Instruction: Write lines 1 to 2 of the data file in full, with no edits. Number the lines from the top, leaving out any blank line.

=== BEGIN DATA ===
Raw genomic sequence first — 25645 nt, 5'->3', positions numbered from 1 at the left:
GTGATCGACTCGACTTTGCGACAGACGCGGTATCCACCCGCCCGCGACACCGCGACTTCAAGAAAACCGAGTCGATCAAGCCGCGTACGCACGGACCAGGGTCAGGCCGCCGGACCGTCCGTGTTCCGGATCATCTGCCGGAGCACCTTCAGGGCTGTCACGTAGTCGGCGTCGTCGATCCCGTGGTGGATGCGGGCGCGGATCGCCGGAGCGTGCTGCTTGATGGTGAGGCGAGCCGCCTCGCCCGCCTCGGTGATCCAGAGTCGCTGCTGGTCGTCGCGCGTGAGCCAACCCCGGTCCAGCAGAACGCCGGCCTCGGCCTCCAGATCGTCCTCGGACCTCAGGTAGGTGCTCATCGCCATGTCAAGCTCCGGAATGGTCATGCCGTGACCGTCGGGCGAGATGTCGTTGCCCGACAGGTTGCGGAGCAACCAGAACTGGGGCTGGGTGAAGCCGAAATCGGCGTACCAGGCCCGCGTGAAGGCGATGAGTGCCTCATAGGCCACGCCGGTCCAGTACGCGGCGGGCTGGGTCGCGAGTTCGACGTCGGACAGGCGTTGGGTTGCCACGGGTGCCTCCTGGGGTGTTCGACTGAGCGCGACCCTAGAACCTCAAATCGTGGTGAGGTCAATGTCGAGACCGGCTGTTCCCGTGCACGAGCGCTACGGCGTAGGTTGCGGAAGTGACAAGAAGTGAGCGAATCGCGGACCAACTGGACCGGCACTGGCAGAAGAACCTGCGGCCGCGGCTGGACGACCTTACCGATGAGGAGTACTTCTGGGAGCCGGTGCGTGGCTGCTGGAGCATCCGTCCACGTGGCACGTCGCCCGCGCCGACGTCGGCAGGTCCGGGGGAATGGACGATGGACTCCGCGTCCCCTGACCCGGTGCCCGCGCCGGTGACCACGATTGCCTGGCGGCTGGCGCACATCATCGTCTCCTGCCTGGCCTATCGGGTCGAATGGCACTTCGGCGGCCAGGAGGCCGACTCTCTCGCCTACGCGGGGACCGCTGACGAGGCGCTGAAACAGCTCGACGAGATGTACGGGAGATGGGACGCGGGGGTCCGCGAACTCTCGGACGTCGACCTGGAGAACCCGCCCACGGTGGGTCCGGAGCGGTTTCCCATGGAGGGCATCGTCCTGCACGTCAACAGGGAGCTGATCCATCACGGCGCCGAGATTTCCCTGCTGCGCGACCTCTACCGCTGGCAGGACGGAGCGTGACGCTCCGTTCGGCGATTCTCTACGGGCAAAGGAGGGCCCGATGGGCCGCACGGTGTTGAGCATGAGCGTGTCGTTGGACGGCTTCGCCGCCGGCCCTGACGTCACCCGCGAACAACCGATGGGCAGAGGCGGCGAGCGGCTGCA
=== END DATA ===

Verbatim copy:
Raw genomic sequence first — 25645 nt, 5'->3', positions numbered from 1 at the left:
GTGATCGACTCGACTTTGCGACAGACGCGGTATCCACCCGCCCGCGACACCGCGACTTCAAGAAAACCGAGTCGATCAAGCCGCGTACGCACGGACCAGGGTCAGGCCGCCGGACCGTCCGTGTTCCGGATCATCTGCCGGAGCACCTTCAGGGCTGTCACGTAGTCGGCGTCGTCGATCCCGTGGTGGATGCGGGCGCGGATCGCCGGAGCGTGCTGCTTGATGGTGAGGCGAGCCGCCTCGCCCGCCTCGGTGATCCAGAGTCGCTGCTGGTCGTCGCGCGTGAGCCAACCCCGGTCCAGCAGAACGCCGGCCTCGGCCTCCAGATCGTCCTCGGACCTCAGGTAGGTGCTCATCGCCATGTCAAGCTCCGGAATGGTCATGCCGTGACCGTCGGGCGAGATGTCGTTGCCCGACAGGTTGCGGAGCAACCAGAACTGGGGCTGGGTGAAGCCGAAATCGGCGTACCAGGCCCGCGTGAAGGCGATGAGTGCCTCATAGGCCACGCCGGTCCAGTACGCGGCGGGCTGGGTCGCGAGTTCGACGTCGGACAGGCGTTGGGTTGCCACGGGTGCCTCCTGGGGTGTTCGACTGAGCGCGACCCTAGAACCTCAAATCGTGGTGAGGTCAATGTCGAGACCGGCTGTTCCCGTGCACGAGCGCTACGGCGTAGGTTGCGGAAGTGACAAGAAGTGAGCGAATCGCGGACCAACTGGACCGGCACTGGCAGAAGAACCTGCGGCCGCGGCTGGACGACCTTACCGATGAGGAGTACTTCTGGGAGCCGGTGCGTGGCTGCTGGAGCATCCGTCCACGTGGCACGTCGCCCGCGCCGACGTCGGCAGGTCCGGGGGAATGGACGATGGACTCCGCGTCCCCTGACCCGGTGCCCGCGCCGGTGACCACGATTGCCTGGCGGCTGGCGCACATCATCGTCTCCTGCCTGGCCTATCGGGTCGAATGGCACTTCGGCGGCCAGGAGGCCGACTCTCTCGCCTACGCGGGGACCGCTGACGAGGCGCTGAAACAGCTCGACGAGATGTACGGGAGATGGGACGCGGGGGTCCGCGAACTCTCGGACGTCGACCTGGAGAACCCGCCCACGGTGGGTCCGGAGCGGTTTCCCATGGAGGGCATCGTCCTGCACGTCAACAGGGAGCTGATCCATCACGGCGCCGAGATTTCCCTGCTGCGCGACCTCTACCGCTGGCAGGACGGAGCGTGACGCTCCGTTCGGCGATTCTCTACGGGCAAAGGAGGGCCCGATGGGCCGCACGGTGTTGAGCATGAGCGTGTCGTTGGACGGCTTCGCCGCCGGCCCTGACGTCACCCGCGAACAACCGATGGGCAGAGGCGGCGAGCGGCTGCA